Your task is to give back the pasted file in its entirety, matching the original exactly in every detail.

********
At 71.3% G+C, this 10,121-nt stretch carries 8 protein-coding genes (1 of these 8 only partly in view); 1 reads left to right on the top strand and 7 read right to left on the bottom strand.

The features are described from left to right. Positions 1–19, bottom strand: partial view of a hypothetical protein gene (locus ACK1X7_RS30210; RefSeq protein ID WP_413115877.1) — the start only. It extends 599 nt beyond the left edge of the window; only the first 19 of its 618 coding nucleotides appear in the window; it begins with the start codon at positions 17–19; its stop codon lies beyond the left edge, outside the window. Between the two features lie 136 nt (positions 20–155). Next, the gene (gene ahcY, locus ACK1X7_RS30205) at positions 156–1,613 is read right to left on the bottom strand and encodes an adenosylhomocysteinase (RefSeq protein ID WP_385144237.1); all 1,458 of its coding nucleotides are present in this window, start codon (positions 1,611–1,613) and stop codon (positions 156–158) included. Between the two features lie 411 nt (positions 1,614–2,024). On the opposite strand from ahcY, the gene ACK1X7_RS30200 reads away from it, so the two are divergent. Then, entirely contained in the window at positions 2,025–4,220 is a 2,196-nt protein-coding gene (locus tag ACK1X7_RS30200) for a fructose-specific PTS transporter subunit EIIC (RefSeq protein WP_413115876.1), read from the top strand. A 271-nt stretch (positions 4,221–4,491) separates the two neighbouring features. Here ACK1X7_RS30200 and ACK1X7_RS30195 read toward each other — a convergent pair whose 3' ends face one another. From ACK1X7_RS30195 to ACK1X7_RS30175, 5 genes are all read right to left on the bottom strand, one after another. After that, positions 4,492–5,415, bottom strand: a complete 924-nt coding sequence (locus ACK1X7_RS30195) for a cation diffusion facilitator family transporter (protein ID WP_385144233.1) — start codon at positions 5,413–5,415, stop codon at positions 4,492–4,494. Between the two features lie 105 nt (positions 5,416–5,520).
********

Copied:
At 71.3% G+C, this 10,121-nt stretch carries 8 protein-coding genes (1 of these 8 only partly in view); 1 reads left to right on the top strand and 7 read right to left on the bottom strand.

The features are described from left to right. Positions 1–19, bottom strand: partial view of a hypothetical protein gene (locus ACK1X7_RS30210; RefSeq protein ID WP_413115877.1) — the start only. It extends 599 nt beyond the left edge of the window; only the first 19 of its 618 coding nucleotides appear in the window; it begins with the start codon at positions 17–19; its stop codon lies beyond the left edge, outside the window. Between the two features lie 136 nt (positions 20–155). Next, the gene (gene ahcY, locus ACK1X7_RS30205) at positions 156–1,613 is read right to left on the bottom strand and encodes an adenosylhomocysteinase (RefSeq protein ID WP_385144237.1); all 1,458 of its coding nucleotides are present in this window, start codon (positions 1,611–1,613) and stop codon (positions 156–158) included. Between the two features lie 411 nt (positions 1,614–2,024). On the opposite strand from ahcY, the gene ACK1X7_RS30200 reads away from it, so the two are divergent. Then, entirely contained in the window at positions 2,025–4,220 is a 2,196-nt protein-coding gene (locus tag ACK1X7_RS30200) for a fructose-specific PTS transporter subunit EIIC (RefSeq protein WP_413115876.1), read from the top strand. A 271-nt stretch (positions 4,221–4,491) separates the two neighbouring features. Here ACK1X7_RS30200 and ACK1X7_RS30195 read toward each other — a convergent pair whose 3' ends face one another. From ACK1X7_RS30195 to ACK1X7_RS30175, 5 genes are all read right to left on the bottom strand, one after another. After that, positions 4,492–5,415, bottom strand: a complete 924-nt coding sequence (locus ACK1X7_RS30195) for a cation diffusion facilitator family transporter (protein ID WP_385144233.1) — start codon at positions 5,413–5,415, stop codon at positions 4,492–4,494. Between the two features lie 105 nt (positions 5,416–5,520).